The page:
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Andrew DAWSON : "We must communicate in a language that enables citizens to participate fully and deeply in local democracy"

      
25.04.2018     www.coe.int

“If a local authority wants truly to meet the needs of its citizens, it must communicate in a language which is readily understood and enables the citizen to participate fully and deeply in local democracy,” stated Andrew DAWSON (United Kingdom, CRE-ECR), member of the Congress Chamber of Regions, at the Parliamentary Assembly Hearing on minority languages on 25 April 2018. “It is also self-evident that a citizen has a responsibility to try to integrate” he added.

Andrew DAWSON presented an overview of the specific situation in the United Kingdom where, in some schools Polish, Bengali, Somali, Gujarati, Arabic, Tamil and Pashto are spoken by more children than English.  “These languages aren’t protected by the European Charter for Regional or Minority Languages - but are spoken by many more people in the UK than the regional or minority languages that are protected,” he highlighted explaining that the Charter does not deal with the situation of new, often non-European languages which have appeared during the recent migration flows.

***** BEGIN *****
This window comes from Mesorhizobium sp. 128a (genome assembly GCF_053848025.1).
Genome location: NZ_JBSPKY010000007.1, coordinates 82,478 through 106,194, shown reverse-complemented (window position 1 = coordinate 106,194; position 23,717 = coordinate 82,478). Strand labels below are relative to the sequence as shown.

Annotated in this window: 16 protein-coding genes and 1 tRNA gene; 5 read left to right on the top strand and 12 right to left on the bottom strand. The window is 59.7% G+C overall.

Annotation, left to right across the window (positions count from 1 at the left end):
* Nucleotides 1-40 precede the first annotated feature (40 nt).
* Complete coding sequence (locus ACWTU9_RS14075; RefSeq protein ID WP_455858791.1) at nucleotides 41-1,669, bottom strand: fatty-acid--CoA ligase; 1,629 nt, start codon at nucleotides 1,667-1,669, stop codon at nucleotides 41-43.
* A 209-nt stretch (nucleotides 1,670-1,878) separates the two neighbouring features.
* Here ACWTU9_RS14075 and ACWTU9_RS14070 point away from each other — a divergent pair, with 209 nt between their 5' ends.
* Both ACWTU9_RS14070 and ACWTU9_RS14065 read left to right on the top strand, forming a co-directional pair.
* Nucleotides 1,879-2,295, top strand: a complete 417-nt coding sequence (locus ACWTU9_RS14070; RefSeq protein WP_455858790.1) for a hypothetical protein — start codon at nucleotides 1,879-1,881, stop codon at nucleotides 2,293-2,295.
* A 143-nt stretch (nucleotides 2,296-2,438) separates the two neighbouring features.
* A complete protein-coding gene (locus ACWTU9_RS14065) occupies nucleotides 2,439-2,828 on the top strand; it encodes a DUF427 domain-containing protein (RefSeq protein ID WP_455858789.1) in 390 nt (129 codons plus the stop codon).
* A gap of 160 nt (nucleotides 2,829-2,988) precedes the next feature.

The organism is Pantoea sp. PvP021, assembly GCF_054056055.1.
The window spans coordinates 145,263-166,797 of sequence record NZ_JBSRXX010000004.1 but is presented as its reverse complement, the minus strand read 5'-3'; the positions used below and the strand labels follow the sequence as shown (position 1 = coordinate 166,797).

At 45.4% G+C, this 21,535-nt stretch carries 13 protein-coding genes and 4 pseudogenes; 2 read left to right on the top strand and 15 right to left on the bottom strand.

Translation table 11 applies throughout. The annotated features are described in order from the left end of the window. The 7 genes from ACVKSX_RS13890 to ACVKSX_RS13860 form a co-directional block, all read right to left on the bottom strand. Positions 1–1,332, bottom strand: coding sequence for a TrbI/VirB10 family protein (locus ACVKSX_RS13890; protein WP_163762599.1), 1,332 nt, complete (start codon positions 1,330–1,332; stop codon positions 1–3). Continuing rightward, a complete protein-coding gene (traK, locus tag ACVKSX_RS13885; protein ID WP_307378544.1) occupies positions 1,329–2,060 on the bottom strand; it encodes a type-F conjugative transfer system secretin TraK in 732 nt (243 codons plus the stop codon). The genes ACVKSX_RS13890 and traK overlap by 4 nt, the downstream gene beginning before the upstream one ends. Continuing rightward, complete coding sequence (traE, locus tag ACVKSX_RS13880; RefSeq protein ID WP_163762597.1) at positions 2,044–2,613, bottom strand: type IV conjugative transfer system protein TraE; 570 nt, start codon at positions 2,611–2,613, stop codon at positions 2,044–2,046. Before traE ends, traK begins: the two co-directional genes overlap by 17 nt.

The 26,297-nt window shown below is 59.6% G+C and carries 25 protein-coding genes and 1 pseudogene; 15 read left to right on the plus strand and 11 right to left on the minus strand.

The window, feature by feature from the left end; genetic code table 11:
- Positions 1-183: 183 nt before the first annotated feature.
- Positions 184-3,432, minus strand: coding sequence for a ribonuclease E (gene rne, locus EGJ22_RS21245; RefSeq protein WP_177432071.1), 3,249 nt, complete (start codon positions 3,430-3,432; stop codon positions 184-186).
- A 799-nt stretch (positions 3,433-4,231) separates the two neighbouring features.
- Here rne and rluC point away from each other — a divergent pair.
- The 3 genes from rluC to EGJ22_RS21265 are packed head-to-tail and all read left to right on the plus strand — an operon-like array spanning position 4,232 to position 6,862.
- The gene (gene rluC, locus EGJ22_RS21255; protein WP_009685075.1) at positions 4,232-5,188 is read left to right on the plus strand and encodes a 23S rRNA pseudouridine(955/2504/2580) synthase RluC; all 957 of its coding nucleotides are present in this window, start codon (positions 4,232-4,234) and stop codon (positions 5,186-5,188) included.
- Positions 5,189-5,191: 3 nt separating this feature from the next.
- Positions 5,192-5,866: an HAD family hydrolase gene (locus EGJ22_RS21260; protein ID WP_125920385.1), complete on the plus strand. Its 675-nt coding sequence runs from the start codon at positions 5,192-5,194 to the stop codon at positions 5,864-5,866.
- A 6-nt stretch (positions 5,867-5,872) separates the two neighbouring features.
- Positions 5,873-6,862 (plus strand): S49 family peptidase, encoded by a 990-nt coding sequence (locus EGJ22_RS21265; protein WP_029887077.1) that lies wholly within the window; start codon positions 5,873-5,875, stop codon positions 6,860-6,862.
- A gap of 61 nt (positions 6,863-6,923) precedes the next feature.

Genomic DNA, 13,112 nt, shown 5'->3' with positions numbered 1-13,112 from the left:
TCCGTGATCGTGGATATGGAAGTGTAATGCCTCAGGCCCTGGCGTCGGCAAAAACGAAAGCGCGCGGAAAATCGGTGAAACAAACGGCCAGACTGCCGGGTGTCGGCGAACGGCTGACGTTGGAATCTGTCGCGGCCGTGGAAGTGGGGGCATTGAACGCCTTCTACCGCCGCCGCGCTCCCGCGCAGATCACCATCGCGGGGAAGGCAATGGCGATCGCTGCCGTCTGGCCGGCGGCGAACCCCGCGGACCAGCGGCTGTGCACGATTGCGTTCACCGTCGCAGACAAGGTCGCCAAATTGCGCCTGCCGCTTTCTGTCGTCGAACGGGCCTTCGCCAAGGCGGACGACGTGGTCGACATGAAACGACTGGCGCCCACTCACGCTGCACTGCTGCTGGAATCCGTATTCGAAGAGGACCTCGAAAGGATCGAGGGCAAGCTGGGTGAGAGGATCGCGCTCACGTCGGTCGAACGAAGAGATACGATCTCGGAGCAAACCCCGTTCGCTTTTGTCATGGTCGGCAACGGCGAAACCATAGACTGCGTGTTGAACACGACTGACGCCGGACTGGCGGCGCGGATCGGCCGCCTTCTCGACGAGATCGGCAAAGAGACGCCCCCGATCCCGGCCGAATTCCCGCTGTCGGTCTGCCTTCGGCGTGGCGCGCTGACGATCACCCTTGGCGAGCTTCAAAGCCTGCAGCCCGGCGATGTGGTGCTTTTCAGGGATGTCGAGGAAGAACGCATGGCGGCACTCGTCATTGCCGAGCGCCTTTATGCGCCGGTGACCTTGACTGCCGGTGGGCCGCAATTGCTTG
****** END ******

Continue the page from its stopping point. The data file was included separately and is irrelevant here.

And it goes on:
In a new report that will be presented at its October 2019 Session, the Congress will focus on the issues addressed in Article 10 of the Language Charter: the use of languages in local and regional administrations and the provision of public services.  “When it comes to providing local public services we should not limit ourselves solely to indigenous language,” stated Andrew DAWSON. “I believe we should also weigh in the balance other important questions such as diversity and community cohesion.”

Under the general title “The use of languages by local and regional authorities” the Congress will organise a thematic conference on 31 May 2018, in Covasna County, Romania. This event will kick off the before-mentioned report around four specific debates: the use of languages in political assemblies, citizen participation, toponymy and the provision of public services.

 “Maybe it is time to link the language issue more to our growing cultural and ethnic diversity. Local and regional authorities should be able to respond to local needs and to take a flexible approach,” concluded Andrew DAWSON.

The hearing “Twenty years on: Shortcomings and challenges in the use of regional or minority languages at local and regional level” was organised by the Sub-Committee on the Rights of Minorities of the Parliamentary Assembly's Committee.

The European Charter for Regional or Minority Languages (1992) is a convention designed on the one hand to protect and promote regional and minority languages as a threatened aspect of Europe’s cultural heritage and on the other hand to enable speakers of a regional or minority language to use it in private and public life. Its overriding purpose is cultural. [Document STCE n° 148]